I See Black People


I’ve been in Sydney for a while now and I’ve never seen so many Africans in one place as I did at the event I attended this weekend. It was all very exciting to me.

The first few months, I wondered where the Africans were.  Did they refuse to come to Australia because it’s too damn far like everyone keeps complaining about?

I'd keep my eyes peeled for any sign of ebony in a bus or while walking on the street. Seeing one was a big deal. I learned to look them straight in the eye, smile and nod in silent greeting. As if to say “I see you fellow African.  Peace be unto you.”

Some respond with an equally warm smile. We acknowledge each other’s presence and then continue on our various paths. Others, intrigued as I am, would stop for a chat.

Then there were those that just look straight and pretend not to notice. I’d roll my eyes and strut past them in my best Naomi Campbell walk.

Their day could have been blessed by my radiance but they didn't smile back.

Their loss.

I’ve become friends with some of the ones that stopped for a chat and I’ve been invited to events where I meet more Africans.

The Africultures Festival was one of such events.

We converged to celebrate our vibrant culture. Everyone was invited. Even Australia’s Opposition Leader, Bill Shorten, couldn’t miss the opportunity to address the group of proud Africans.


I had a blast. It was great to find Ankara and all kinds of arts and crafts on display.









I met this talented and oh-so-stunning African goddess. She painted this beautiful portrait of Queen Nefertiti


And these.


She's on Facebook. Art by Margarita.

People came out despite the sweltering weather.



The gorgeous Ghanaian twins are a delight to watch on YouTube. They do all kinds of GhanaTag. I'm all for embracing our culture so I endorse 100 percent. Check out ToocheyTV and you'll see their radiant, smiling faces.





The girls persuaded me to show up. I cannot believe I would have missed this. It took me over an hour to get to the venue but it was all worth it at the end. 


11 comments on "I See Black People"
  1. 😊 I can relate to this as I felt pretty much the same way those early days in Glasgow. Could count one one hand the number of africans I saw in a day until crime escapees from London and asylum seekers started flocking up north.
    Lovely write up and pictures as always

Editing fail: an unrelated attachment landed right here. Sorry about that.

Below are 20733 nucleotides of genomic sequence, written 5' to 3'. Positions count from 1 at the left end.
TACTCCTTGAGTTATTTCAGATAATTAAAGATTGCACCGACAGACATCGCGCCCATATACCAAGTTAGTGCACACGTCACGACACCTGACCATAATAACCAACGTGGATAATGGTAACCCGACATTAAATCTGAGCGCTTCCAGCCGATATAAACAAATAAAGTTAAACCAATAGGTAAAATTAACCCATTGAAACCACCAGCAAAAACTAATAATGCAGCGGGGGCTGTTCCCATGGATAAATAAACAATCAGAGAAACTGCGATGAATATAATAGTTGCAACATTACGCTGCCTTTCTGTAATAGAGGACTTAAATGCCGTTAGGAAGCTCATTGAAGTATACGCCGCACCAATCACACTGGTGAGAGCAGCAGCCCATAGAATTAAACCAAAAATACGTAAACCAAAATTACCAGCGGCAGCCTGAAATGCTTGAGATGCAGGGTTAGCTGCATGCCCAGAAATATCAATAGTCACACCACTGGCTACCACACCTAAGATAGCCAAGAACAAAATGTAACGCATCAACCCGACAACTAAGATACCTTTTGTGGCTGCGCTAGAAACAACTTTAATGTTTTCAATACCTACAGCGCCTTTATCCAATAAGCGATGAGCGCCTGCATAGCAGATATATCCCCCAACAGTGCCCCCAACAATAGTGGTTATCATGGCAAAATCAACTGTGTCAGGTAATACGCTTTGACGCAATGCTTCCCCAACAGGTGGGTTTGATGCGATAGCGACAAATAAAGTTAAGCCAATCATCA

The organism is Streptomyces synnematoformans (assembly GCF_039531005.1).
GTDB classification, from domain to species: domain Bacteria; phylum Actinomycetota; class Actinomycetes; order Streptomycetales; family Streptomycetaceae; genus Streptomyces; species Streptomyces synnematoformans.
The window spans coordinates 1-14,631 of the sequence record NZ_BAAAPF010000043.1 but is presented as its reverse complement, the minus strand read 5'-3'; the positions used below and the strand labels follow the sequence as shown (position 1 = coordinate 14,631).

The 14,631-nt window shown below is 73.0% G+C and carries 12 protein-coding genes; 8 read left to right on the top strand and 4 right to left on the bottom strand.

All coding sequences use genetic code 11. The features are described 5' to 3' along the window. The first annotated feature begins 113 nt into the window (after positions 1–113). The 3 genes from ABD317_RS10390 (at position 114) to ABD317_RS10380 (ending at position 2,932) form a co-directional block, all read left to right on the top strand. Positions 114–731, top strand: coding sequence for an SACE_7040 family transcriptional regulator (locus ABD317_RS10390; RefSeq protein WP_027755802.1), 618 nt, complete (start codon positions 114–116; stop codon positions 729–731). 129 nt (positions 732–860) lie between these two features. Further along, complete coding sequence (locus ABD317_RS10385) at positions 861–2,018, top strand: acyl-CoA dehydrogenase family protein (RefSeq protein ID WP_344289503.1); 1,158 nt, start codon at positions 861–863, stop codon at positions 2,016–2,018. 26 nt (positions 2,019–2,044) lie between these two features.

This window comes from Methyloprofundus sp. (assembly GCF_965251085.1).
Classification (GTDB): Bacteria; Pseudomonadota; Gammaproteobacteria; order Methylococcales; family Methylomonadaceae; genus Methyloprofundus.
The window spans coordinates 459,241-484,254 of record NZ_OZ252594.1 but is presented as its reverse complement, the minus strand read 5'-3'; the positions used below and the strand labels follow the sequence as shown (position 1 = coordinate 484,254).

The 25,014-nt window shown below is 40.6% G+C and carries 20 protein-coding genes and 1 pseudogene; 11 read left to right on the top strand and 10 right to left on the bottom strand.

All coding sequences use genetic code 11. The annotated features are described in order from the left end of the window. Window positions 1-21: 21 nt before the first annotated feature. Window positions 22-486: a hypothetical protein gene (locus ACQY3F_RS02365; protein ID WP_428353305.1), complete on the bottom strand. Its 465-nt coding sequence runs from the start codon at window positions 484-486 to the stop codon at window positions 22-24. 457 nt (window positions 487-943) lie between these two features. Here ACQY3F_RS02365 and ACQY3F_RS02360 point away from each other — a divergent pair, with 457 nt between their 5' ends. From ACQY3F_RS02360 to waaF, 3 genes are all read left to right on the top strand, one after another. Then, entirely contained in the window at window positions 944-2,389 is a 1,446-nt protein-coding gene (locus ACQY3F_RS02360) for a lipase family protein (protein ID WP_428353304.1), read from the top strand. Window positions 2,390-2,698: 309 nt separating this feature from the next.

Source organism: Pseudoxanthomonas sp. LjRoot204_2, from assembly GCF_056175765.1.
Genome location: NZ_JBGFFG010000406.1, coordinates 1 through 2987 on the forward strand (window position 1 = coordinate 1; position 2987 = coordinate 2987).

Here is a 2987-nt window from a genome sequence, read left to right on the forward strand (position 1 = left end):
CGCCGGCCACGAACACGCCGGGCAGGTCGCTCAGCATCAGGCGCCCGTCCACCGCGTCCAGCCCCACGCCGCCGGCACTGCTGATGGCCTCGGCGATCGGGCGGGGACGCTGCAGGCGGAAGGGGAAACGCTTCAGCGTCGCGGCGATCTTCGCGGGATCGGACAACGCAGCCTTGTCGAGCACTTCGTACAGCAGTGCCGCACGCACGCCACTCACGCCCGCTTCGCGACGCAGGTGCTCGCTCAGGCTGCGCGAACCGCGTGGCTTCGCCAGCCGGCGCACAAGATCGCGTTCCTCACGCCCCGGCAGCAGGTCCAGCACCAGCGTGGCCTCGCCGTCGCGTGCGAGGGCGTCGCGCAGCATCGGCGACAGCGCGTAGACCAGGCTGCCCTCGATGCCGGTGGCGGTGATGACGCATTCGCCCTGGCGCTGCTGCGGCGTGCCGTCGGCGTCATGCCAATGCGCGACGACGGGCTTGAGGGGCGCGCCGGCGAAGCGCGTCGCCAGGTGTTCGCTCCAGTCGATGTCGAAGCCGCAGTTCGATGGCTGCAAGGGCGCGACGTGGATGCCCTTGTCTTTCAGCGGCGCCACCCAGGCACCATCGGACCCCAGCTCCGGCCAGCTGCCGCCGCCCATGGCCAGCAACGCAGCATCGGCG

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  2. lovely display. Its really funny that when you are in Africa, Nigeria to be precise you really rarely see such an explosion of things proudly made by us. Is it only when we are away from home that we display the most of what we are capable of?

    ReplyDelete
    Replies
    1. Hey Koyona. Lovely to see you here. We showcase our stuff back home too. We have all those monthly shopping events for local designers. I also know about the arts and crafts village in Abj. It may seem like we don't hype it enough but we actually have a lot.

      Here, it's special because it's not readily available and these events are once in a while. So we make a big deal of it!

      Thanks for reading!

      Delete
  3. Hi Rosemary,

    Lol @ “I see you fellow African. Peace be unto you." I do know what you mean.

    It's always heartwarming to see reminders of the place we call home, it feels like a small piece of our roots travelled with us. We connect and feel less homesick. :-)

    These pictures were so lovely to look at, I was hoping to see a table laden with African delicacies. Hahaha!

    Warm regards.

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    Replies
    1. Hi Nedoux,

      Lol @ table laden with African delicacies. You're right. It was so unlike me not to have pictures of all the food that was out there. The food stalls had queues several miles long! It was overwhelming and the heat was just out of this world.

      Thanks for stopping by : )

      Delete
    2. Hi Lady,

      How've you been?

      Ah, you haven't kept your own end of the deal, you were supposed to keep us enthralled with tales of the Big Aussie Adventure. Now you've gone MIA. :-)

      Warm regards.

      Delete
  4. Ah, I know about the "nod" too. There are a lot more Africans in The Netherlands. Sometimes it's just wise to nod and keep walking.

    Your joy is palpable, and I kinda know how you must have felt. Lovely photos too!

    ReplyDelete
    Replies
    1. Hi,

      So happy to see you here. I've seen a lot more Africans now and it's not as exciting anymore. Now, I just nod and move on.

      Thank you for stopping by.

      Delete
  5. Hi Rosemary,

    I can so relate to that feeling. The first time I saw a lot of Africans here, I was elated!
    Lol at roll your eyes and strut past them in your best Naomi Campbell walk.
    Beautiful blog!

    PreciousCore.com

    ReplyDelete
  6. Dear Skinnyefikgal,
    We "the people" have been reading your blog in the shadows. And you have abandoned your loyal readership and gone on some sort of self imposed exile. Where does that leave us. As in, e dikwa alright?
    I hereby issue an ultimatum!
    We want another post in the next 3 days or else!!!
    Heading back to the shadows now.

    Regards
    Whichdoctor

    P.S:I love your photos

    ReplyDelete
  7. I can totally relate to the excitement you feel when you seen a fellow African overseas. Don't let those proud under bridge escapees that don't smile back dull your vibe.
    Girl, you should come back to blogging soon.


    www.lilyofnigeria.com.ng

    ReplyDelete

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